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All priests, half of seminarians at traditional Catholic order infected by coronavirus

The German seminary hosted a guest priest from Italy who brought the virus to the community.
Fri Mar 20, 2020 - 5:00 pm EST
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March 23, 2020 update: On March 19, the official French-speaking website of the seminary stated, “As expected, the virus did its work in the seminary, and now most priests and half of the seminarians are sick.” Priests and seminarians living in Wigratzbad were officially tested for coronavirus only on March 20. Nonetheless, a great number of them were showing symptoms at the time. After the weekend, on Monday, March 23, the seminary reported on “a marked improvement today at the seminary since the number of seriously ill patients is less than ten.”

OPFENBACH, Germany, March 20, 2020 (LifeSiteNews) – Almost all priests and roughly half of the seminarians currently at a German seminary of the Priestly Fraternity of St. Peter (FSSP), a traditionalist community of priests and seminarians, have been infected by the coronavirus.

On the evening of March 13, the seminary had first announced that a priest, who stayed at the seminary as a guest, had contracted the virus. At the time, the community, which is dedicated to the celebration of the Traditional Latin Mass, had stated that all Masses in Wigratzbad would take place without the seminarians joining.

“With the powerful help of faith, hope and charity, we do not let ourselves be discouraged. In a few days, the first healed ones will be able to take over from the newly sick, to maintain the spiritual and material life of the house,” the seminary community wrote.

Since God only allows evil for the sake of a greater good, the community expressed its confidence in the Lord “who alone is able to give meaning to our temporary existence on this earth.”

Since the reception of Holy Communion on the tongue had already been banned, the FSSP declared that only the celebrant would receive the Eucharist. The faithful were encouraged to do a spiritual communion.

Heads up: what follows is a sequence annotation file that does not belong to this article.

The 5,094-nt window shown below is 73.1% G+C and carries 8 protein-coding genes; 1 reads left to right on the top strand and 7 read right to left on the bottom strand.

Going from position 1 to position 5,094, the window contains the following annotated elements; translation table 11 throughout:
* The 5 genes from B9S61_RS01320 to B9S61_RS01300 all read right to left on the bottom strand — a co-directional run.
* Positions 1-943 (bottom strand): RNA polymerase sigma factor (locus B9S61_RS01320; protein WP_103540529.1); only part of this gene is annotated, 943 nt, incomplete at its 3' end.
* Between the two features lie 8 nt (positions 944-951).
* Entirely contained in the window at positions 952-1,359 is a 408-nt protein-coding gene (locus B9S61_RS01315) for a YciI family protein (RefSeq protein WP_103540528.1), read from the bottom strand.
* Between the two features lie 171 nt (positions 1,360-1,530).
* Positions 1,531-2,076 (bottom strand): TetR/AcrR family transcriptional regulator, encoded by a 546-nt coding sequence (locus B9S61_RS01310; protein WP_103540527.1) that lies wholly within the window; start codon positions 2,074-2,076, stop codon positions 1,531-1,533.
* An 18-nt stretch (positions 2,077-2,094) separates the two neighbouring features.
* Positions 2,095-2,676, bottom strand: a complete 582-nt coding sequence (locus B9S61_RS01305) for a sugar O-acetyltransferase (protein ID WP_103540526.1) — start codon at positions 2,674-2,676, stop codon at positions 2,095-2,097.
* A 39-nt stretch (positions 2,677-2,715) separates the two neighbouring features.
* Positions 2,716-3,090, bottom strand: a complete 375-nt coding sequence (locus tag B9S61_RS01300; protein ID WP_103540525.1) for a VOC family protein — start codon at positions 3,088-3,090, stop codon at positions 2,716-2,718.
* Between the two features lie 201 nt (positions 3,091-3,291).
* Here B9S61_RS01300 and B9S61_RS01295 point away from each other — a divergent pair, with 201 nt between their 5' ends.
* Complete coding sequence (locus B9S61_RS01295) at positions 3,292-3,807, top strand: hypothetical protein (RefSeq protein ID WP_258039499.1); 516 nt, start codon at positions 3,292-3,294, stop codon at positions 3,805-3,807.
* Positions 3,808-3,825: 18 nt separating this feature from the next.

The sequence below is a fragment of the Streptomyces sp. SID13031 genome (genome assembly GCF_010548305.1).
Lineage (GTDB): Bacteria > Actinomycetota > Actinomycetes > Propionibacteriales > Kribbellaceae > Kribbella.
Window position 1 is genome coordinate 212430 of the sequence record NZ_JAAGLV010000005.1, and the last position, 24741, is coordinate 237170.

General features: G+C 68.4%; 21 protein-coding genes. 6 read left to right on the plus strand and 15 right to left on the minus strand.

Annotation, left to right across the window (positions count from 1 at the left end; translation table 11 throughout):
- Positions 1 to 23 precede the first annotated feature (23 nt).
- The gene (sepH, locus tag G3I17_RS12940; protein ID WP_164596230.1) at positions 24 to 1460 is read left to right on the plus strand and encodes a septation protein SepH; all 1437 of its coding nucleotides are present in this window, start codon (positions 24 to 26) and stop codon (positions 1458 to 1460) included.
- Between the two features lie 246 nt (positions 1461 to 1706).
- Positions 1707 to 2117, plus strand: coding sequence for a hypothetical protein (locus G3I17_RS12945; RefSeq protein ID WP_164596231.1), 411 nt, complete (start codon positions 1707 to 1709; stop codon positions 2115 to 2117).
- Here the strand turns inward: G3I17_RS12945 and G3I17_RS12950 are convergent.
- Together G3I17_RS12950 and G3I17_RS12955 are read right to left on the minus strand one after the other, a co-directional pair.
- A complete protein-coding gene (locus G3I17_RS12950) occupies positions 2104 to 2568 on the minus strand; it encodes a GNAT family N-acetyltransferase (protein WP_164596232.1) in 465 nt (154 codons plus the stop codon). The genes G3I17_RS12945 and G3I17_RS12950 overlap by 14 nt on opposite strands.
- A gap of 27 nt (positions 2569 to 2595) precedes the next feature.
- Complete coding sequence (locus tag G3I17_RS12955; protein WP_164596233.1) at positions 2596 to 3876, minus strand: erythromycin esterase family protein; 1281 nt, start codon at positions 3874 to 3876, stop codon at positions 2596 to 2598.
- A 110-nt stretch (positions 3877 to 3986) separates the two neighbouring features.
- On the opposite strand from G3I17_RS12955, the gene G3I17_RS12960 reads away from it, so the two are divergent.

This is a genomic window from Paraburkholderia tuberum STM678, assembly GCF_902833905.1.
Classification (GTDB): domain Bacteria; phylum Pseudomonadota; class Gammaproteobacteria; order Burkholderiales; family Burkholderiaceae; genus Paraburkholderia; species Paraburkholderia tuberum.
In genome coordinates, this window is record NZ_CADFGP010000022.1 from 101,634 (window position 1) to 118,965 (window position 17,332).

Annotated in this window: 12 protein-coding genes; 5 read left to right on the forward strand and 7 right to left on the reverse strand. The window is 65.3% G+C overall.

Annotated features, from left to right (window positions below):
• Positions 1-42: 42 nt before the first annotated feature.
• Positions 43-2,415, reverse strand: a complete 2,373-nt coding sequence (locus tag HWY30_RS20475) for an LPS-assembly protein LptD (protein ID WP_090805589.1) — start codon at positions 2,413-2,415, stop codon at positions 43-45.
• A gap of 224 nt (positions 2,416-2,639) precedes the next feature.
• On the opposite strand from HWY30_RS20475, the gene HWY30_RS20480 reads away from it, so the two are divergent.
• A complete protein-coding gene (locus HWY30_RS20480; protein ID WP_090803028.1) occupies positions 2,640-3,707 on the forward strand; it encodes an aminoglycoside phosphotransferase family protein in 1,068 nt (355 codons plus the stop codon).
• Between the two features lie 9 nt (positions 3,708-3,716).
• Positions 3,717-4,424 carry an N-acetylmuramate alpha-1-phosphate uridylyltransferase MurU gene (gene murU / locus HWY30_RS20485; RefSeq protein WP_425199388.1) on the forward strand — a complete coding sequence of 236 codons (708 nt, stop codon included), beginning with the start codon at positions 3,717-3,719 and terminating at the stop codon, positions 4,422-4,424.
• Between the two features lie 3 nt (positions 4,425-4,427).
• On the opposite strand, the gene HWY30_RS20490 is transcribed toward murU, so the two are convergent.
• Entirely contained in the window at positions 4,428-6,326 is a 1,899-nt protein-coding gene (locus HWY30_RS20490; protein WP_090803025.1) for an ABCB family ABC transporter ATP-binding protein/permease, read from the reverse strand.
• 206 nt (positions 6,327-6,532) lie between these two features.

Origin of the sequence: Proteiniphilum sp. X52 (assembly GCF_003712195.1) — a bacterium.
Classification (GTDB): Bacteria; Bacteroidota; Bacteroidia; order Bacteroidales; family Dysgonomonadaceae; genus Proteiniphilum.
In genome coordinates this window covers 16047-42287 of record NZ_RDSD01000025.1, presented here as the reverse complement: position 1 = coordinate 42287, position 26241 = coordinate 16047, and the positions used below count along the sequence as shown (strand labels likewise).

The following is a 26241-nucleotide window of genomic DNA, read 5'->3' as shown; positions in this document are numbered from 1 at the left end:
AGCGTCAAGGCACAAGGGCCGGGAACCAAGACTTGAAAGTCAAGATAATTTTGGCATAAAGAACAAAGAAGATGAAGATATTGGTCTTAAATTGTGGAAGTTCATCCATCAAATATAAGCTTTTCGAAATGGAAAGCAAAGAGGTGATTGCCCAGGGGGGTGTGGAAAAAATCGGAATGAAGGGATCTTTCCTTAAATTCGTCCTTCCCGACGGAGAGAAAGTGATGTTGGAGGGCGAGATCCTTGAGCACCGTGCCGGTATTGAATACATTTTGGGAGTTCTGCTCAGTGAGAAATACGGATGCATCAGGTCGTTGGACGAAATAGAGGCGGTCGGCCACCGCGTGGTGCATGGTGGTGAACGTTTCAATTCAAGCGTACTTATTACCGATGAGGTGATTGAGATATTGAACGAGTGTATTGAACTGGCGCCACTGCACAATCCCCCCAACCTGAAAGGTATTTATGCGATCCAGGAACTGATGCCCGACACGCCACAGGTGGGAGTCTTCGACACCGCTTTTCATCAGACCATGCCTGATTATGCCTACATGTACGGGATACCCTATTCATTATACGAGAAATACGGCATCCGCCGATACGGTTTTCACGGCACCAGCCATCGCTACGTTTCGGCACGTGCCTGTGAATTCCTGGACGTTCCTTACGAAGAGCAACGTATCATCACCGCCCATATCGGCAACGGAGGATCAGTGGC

On the next day, the French blog of the seminary, which has a German-speaking and a French-speaking section, clarified that the priest first infected was from Italy.

“The whole seminary has been in strict confinement for a week, because the disease spreads rapidly. A dozen priests and seminarians are showing flu-like symptoms, forcing us to completely reorganize schedules and services. Cooks, cleaners, secretaries … we have to do everything by ourselves, but everyone is generous and adapts without difficulty.”

The community is using the quarantine to meditate on the meaning of life.

“Life is short and fragile, and if one is worried about one’s health, one must be even more concerned about one’s salvation. The invisible threat of illness stimulates us to trust more in God, and to increase our prayers and penances even more,” the French blog wrote.

Earlier this week, the government prohibited gatherings of any kind in churches, meaning the public is now no longer able to participate in Mass in Wigratzbad.

This year, 90 seminarians are preparing for the priesthood in Wigratzbad. The community received 30 new seminarians last fall.

Meanwhile, 59 religious sisters in Italy have been tested positive for coronavirus.

Just outside of Rome, one convent of the Daughters of St. Camillus, composed of 40 sisters, was isolated. Additionally, 19 members of the Angelic Sisters of St. Paul, also located outside of Rome, were diagnosed with coronavirus.

According to a report by Catholic News Agency, 28 priests in Northern Italy have already died of coronavirus.

“Avvenire, the Italian newspaper owned by the Italian bishops conference, attributes at least 28 of these priests’ deaths to COVID-19, and also notes two additional cases: that of Fr. Guido Mortari, who died of pneumonia before he could get tested, and Fr. Giorgio Bosini, who had a serious underlying medical condition,” Courtney Mares wrote.

The vast majority of priests who died were over 70 years old. The youngest died at 54.


  catholic, coronavirus, germany, italy, mass, priestly fraternity of st. peter, traditional latin mass

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